Figure 4: Symbols of a Semiconductor Rectifier Diode Showing Its Two Modes of Operation and a Light-Emitting Diode (LED)

Schematic Symbol of a Solar (Photovoltaic) Cell

Figure 5: Schematic Symbol of a Solar (Photovoltaic) Cell

Transistor

Many other electronic devices, such as the transistor, are constructed from semiconductors. The first successful transistor, invented at Bell Labs, was a semiconductor that used three layers of alternating p-type and n-type materials. This type of transistor called the bipolar junction transistor (BJT) is said to be a current amplifier because a small input current controls a large output current. Bipolar transistors are used in amplifiers, which are devices that increase the signal strength of a small signal such as the signal from a microphone.

Another type of transistor is the field-effect transistor (FET), which has become the dominant type of transistor. This type of transistor uses a voltage input to control the output current. It is particularly useful for switching applications, where the transistor acts like a voltage-controlled switch that can open or close on a voltage command.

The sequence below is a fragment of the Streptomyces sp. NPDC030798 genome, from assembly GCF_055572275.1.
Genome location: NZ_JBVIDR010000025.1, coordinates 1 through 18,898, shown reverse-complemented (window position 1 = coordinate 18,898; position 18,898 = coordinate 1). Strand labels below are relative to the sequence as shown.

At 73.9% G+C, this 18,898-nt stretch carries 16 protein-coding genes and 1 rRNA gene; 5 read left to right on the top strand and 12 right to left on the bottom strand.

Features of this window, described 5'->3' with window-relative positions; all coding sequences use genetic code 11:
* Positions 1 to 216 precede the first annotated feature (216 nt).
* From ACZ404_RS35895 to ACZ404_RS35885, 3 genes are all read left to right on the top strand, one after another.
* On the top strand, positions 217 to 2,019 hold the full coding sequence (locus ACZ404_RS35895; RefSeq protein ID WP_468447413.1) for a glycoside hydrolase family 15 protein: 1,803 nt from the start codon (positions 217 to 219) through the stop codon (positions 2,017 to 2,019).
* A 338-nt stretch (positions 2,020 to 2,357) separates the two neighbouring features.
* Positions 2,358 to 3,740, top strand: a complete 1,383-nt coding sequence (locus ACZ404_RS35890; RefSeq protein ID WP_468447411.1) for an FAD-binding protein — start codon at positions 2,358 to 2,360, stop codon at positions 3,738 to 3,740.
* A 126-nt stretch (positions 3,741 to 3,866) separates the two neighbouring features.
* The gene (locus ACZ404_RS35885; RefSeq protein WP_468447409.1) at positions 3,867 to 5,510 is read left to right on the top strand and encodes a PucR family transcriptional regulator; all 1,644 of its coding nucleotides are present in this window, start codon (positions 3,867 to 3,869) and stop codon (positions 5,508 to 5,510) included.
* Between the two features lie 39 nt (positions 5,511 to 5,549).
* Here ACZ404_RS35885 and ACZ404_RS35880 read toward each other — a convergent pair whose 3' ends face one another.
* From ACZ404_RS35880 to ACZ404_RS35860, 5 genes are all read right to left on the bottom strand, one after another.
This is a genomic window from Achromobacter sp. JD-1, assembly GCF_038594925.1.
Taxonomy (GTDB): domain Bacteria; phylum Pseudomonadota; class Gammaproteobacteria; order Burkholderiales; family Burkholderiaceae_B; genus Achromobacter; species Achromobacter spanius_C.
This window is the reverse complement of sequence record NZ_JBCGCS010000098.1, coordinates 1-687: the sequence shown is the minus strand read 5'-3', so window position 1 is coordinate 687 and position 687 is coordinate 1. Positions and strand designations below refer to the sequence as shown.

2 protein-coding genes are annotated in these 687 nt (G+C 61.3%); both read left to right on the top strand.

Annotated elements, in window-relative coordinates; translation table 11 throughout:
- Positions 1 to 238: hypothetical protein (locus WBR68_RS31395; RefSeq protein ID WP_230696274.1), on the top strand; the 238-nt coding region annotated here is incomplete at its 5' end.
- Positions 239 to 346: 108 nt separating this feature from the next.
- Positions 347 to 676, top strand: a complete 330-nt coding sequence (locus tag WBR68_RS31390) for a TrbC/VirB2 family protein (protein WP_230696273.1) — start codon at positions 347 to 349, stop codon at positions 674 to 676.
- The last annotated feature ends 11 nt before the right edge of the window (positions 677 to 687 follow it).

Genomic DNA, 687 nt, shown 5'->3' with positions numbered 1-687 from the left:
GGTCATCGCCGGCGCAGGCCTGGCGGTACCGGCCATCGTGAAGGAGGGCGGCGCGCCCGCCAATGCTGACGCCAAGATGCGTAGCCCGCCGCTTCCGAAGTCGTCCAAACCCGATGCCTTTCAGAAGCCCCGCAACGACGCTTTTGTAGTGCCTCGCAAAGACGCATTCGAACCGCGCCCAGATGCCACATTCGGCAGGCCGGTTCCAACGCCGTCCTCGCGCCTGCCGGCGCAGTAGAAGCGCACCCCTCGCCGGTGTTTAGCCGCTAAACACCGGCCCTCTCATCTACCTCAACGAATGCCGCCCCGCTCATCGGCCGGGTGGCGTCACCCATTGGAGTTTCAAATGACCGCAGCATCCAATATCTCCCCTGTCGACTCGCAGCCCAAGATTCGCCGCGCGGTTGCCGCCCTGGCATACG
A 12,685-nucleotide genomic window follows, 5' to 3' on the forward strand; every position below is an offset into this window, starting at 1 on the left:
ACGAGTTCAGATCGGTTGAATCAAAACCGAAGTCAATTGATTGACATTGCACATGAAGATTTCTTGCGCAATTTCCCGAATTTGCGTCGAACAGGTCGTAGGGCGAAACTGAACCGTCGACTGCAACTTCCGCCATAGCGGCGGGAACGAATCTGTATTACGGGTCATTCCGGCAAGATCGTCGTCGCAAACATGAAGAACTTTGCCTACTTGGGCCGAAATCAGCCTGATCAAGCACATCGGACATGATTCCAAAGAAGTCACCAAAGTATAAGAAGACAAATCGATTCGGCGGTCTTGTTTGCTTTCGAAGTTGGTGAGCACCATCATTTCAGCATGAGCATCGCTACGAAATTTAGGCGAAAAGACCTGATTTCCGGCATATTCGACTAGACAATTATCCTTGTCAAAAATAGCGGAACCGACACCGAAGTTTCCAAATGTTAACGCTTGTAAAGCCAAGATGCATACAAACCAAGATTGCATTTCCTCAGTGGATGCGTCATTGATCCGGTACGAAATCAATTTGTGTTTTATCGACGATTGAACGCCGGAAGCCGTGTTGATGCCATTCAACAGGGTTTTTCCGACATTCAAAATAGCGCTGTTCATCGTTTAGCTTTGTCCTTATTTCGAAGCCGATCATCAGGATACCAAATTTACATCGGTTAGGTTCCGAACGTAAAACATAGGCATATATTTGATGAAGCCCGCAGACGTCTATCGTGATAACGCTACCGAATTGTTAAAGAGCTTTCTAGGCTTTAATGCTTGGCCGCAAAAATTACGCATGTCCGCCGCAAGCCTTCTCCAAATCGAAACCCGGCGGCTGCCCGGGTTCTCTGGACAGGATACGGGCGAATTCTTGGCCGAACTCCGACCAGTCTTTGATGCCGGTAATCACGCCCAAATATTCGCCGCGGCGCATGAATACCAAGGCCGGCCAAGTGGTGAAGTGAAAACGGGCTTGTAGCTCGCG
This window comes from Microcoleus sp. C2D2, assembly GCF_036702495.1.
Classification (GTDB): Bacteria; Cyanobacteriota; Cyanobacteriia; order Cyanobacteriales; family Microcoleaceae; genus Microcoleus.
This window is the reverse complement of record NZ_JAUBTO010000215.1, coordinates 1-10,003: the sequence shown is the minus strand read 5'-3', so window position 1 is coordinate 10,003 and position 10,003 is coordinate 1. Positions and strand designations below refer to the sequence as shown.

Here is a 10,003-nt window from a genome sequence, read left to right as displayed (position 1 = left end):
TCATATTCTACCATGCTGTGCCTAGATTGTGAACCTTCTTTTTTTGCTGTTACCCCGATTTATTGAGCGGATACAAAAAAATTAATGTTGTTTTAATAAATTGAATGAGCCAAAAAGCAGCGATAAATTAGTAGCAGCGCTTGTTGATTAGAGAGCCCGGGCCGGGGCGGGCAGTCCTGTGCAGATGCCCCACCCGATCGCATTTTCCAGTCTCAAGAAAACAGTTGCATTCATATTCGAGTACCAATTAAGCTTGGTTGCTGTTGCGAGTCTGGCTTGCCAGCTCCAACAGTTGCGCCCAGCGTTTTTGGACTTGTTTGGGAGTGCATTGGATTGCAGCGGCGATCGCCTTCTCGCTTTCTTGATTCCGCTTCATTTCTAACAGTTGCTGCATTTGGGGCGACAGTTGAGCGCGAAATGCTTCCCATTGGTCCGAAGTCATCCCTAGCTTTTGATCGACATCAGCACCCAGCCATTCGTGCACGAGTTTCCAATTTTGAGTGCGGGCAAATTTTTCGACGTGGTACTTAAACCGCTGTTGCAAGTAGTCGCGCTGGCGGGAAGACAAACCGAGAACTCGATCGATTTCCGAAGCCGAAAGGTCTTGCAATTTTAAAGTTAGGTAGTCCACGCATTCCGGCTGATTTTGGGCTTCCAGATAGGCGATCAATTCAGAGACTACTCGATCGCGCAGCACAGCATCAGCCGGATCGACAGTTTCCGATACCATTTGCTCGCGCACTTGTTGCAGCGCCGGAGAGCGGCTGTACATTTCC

The most important type of FET is the metal-oxide-semiconductor-field-effect transistor (MOSFET). Because of its importance in logic and in switching applications, the MOSFET is widely used in renewable energy systems. It is the primary component in integrated circuits, which form complex devices such as microprocessors and controllers for renewable energy systems.

A newer type of transistor called the insulated gate bipolar transistor (IGBT) combines the best attributes of the BJT and the FET for high-power switching applications. The IGBT combines the high-current capability of BJTs with the voltage control of a FET. The IGBT has made possible high-power devices that are much more efficient than older analog switching devices. For this reason, you are likely to encounter IGBTs when you work on high-voltage, high-current switching devices, which are common in large renewable energy systems.

Thyristor